ORIGINAL ARTICLE | VACCINE EQUITY
ORIGINAL ARTICLE | VIRTUAL PRENATAL CARE
ORIGINAL ARTICLE | WOMEN HEALTH
ORIGINAL ARTICLE | WOMEN’S HEALTH
ORIGINAL ARTICLE | YOUTH MORTALITY
Original Research | Article Healthcare
PROTOCOL | PREGNANCY
PUBLIC HEALTH PRACTICE | ACADEMIC DETAILING
PUBLIC HEALTH PRACTICE | CHILD DEVELOPMENT
PUBLIC HEALTH PRACTICE | CHILD HEALTH
PUBLIC HEALTH PRACTICE | HIV
PUBLIC HEALTH PRACTICE | OPT-OUT APPROACH IN HIV TESTING
PUBLIC HEALTH PRACTICE | PREGNANCY WHEEL
PUBLIC HEALTH PRACTICE | SURVEILLANCE
RESEARCH COMMENTARY
Review Article
SHORT RESEARCH COMMUNICATION
SHORT RESEARCH COMMUNICATION | COVID AND MENTAL HEALTH
SHORT RESEARCH COMMUNICATION | COVID MCH RESEARCH AGENDA
SHORT RESEARCH COMMUNICATION | COVID-19
SHORT RESEARCH COMMUNICATION | COVID-19 AND CHILD VACCINATION
SHORT RESEARCH COMMUNICATION | COVID-19 AND MATERNAL MORTALITY
SHORT RESEARCH COMMUNICATION | COVID-19 AND REMOTE WORKERS
SHORT RESEARCH COMMUNICATION | COVID-19 PANDEMIC DISPARITIES
SHORT RESEARCH COMMUNICATION | HEALTHCARE PROVIDER TRAINING
SHORT RESEARCH COMMUNICATION | MALARIA
SHORT RESEARCH COMMUNICATION | SINGLETONS, TWINS, MULTIPLE BIRTHS
SHORT RESEARCH COMMUNICATION | SURVEILLANCE SYSTEM FOR COVID-19
SYSTEMATIC REVIEW
WAME STATEMENT
View/Download PDF

Translate this page into:

ORIGINAL ARTICLE
9 (
1
); 34-41
doi:
10.21106/ijma.338

Effectiveness of a 24/7 Dad® Curriculum in Improving Father Involvement: Profiles of Engagement

University of South Florida, Chiles Center for Healthy Mothers and Babies, 13201 Bruce B. Downs MDC 56, Tampa, FL 33612, USA
University of South Florida, College of Public Health, 13201 Bruce B. Downs MDC 56, Tampa, FL 33612, USA
Baylor College of Medicine, Department of Family and Community Medicine, 3701 Kirby Drive, MS: BCM700, Houston, TX 77098, USA
REACHUP, Incorporated, 2902 N Armenia Ave #100, Tampa, FL 33607, USA
Dean’s Office, Baylor College of Medicine, Houston, Texas
Corresponding author email: rwilson2@health.usf.edu
Licence

This is an open-access article distributed under the terms of the Creative Commons Attribution-Noncommercial-Share Alike 3.0 Unported, which permits unrestricted use, distribution, and reproduction in any medium, provided the original work is properly cited.

Abstract

Background or Objectives:

Father involvement is a key component in maintaining healthy families and communities. This study presents quantitative results of the first five years of a comprehensive fatherhood training program offered by REACHUP, Inc. in Florida, United States.

Methods:

The program utilized the 24/7 Dad ® curriculum for the fatherhood training program. Key program outcome was differences in pre and post-test scores on self-awareness, fathering skills, parenting skills, relationship skills, and self-care. Demographic and pretest-posttest data collected between 2013 and 2017 were analyzed using chi-square test for categorical variables, McNemar’s test for differences in proportions pre- and post-intervention, paired sample t-test to compare means in pretest and posttest scores and analysis of variance (ANOVA) to test the difference between means across years and demographic characteristics.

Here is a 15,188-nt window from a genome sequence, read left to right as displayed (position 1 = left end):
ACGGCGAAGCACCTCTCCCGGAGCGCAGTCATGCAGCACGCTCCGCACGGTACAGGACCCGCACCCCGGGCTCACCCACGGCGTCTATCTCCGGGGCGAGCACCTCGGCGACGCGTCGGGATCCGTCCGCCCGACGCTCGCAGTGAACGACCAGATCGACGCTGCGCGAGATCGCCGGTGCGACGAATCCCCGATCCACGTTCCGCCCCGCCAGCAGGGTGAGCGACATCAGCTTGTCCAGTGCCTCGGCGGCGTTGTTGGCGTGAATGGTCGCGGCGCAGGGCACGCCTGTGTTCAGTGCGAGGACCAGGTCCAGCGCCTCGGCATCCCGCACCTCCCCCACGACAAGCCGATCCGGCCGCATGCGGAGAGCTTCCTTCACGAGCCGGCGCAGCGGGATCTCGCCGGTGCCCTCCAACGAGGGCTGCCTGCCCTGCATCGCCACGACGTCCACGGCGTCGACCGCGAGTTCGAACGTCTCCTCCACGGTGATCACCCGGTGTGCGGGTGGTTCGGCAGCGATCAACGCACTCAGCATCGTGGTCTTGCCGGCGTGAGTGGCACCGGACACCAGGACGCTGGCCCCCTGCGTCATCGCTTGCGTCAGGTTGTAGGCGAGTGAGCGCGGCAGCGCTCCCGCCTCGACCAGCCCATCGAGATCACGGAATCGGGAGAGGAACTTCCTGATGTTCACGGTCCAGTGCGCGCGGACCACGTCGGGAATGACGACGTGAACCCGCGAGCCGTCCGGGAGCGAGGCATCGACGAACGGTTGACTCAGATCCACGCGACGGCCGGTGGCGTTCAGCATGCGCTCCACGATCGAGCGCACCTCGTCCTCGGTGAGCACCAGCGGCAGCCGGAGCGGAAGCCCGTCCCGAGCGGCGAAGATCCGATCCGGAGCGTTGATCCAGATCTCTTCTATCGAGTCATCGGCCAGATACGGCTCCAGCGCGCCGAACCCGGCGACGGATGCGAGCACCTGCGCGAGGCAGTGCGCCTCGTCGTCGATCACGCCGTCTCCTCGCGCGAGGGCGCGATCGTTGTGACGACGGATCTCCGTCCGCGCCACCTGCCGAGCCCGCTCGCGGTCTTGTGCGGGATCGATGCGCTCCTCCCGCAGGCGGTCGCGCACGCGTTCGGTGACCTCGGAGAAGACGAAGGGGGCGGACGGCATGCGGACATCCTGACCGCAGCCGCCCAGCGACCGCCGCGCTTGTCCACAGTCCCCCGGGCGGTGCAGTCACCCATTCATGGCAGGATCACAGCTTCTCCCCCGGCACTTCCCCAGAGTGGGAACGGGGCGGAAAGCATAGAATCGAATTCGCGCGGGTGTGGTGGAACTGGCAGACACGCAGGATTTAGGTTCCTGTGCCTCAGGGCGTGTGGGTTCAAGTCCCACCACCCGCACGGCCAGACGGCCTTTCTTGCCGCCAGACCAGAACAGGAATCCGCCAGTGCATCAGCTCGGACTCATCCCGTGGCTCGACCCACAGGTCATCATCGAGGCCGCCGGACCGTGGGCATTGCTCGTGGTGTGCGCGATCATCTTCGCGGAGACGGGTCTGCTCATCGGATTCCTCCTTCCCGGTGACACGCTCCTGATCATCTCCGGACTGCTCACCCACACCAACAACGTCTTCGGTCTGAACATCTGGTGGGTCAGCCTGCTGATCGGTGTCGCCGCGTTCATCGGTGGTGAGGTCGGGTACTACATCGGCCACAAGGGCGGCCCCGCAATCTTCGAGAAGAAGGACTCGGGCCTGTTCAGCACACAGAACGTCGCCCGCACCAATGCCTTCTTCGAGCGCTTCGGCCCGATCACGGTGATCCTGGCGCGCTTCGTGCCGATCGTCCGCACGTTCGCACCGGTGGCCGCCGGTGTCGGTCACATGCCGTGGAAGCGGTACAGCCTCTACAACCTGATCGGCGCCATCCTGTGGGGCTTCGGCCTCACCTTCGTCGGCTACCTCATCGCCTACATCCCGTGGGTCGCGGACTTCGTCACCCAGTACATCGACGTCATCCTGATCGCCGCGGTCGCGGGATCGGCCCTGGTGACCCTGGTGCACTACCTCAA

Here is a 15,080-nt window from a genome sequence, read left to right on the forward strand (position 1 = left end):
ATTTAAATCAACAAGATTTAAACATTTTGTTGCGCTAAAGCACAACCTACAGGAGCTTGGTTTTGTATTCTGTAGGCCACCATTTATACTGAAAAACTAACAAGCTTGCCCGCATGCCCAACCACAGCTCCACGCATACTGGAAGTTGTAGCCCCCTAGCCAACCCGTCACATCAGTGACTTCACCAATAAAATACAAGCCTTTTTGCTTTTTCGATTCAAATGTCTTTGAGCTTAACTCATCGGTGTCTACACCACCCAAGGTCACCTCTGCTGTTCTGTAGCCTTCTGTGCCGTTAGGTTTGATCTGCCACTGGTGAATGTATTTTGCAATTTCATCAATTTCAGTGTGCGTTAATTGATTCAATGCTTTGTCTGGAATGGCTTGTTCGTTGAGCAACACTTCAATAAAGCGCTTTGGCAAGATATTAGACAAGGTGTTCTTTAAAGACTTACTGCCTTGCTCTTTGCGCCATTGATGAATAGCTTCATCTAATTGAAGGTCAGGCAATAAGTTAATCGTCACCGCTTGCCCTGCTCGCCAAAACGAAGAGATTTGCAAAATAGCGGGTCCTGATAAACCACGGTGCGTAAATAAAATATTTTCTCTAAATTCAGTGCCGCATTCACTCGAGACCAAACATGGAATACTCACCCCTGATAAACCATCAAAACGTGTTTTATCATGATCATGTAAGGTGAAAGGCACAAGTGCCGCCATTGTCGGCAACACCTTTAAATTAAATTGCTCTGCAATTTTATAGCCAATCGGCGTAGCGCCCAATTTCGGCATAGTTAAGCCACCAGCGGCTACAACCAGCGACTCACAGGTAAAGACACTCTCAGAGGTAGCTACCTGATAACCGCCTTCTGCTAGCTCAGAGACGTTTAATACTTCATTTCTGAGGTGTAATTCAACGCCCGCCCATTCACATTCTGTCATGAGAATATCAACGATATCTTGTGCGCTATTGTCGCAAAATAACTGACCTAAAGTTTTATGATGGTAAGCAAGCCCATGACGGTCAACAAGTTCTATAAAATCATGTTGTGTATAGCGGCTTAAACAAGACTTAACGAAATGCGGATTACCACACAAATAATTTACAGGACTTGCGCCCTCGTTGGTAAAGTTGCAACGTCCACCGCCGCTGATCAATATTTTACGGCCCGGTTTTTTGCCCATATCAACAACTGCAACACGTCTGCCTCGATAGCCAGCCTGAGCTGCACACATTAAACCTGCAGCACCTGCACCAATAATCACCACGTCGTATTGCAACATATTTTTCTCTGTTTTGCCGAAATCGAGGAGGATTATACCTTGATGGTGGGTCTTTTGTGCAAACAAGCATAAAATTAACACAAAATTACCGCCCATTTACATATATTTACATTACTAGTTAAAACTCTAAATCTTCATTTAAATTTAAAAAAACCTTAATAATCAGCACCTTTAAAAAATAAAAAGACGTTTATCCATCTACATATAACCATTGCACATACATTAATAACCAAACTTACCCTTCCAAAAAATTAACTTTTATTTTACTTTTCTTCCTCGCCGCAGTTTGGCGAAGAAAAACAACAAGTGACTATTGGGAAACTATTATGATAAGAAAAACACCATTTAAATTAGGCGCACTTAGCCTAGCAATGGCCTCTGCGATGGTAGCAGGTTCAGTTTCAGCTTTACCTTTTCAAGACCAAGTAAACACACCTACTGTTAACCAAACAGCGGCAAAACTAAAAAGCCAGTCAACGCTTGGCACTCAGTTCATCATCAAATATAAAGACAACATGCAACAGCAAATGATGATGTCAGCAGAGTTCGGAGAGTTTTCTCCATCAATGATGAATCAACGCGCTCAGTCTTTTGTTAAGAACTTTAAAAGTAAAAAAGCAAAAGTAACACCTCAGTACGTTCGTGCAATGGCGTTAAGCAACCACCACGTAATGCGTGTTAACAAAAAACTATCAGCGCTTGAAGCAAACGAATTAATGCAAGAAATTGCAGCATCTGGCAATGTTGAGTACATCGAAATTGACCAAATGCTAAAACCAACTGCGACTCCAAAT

Results:

Attendance in the program increased yearly, nearly doubling from 55 participants in 2013 to 97 in 2017. The mean pretest score was 8.90 (±4.04) and the mean posttest score was 16.42 (±4.54) out of 22 total points, representing a highly significant positive effect of the program on self-awareness, fathering skills, parenting skills, relationship skills and self-care which will enable men to establish long-lasting positive relationships with their children. There were significant differences by demographic characteristics. Younger participants tended to score lower on the pretest but made the most knowledge gains following the training as indicated by the difference in pre- and posttest scores (<0.001).

Conclusion and Global Health Implications:

Increasing yearly attendance indicates the notion of male involvement is gaining momentum. An important lesson learned over the five-year period is that not all males who participated in the program were biological fathers of infants, young children or adolescents. Many participants were grandfathers, uncles and family friends, indicating that the benefits of a male involvement program can extend beyond the boundaries of biological fatherhood.

Keywords

Father Involvement
Fatherhood
Self-awareness
Fathering skills
Parenting skills
Relationship skills
Self-care.24/7 Dad®
Curriculum
Program Evaluation
REACHUP
Inc

1. Introduction

1.1. Background of the Study

Father involvement is a key component in maintaining healthy families and communities. Children with positive male influences in their lives develop better friendships, achieve greater academic success, experience fewer behavioral problems, and have higher self-esteem.1-7 Previous research suggests that father involvement positively impacts the social, behavioral, emotional, psychological and cognitive outcomes of children resulting in better life satisfaction outcomes.2-4 These positive end-points have been shown to persist from infancy to adulthood even when controlling for maternal involvement.4,5,8

From 1960 to 2016, children living in father-absent homes tripled from 8% to 23%.9 Disproportionately high rates of father-absent homes have been reported in African-American (48.5%) compared to Hispanic (26.3%) and white (18.3%) households.10 Children from father- absent homes are at increased risk of negative outcomes in mental health, physical health, social behavior and development, and economic mobility resulting in greater risk of infant mortality, child abuse and neglect, teenage pregnancy, alcohol and drug abuse, incarceration, and poverty.4,11-15 These effects have great potential for a longer lasting impact if father absence begins early in childhood.15-19

1.2. Objectives of the Study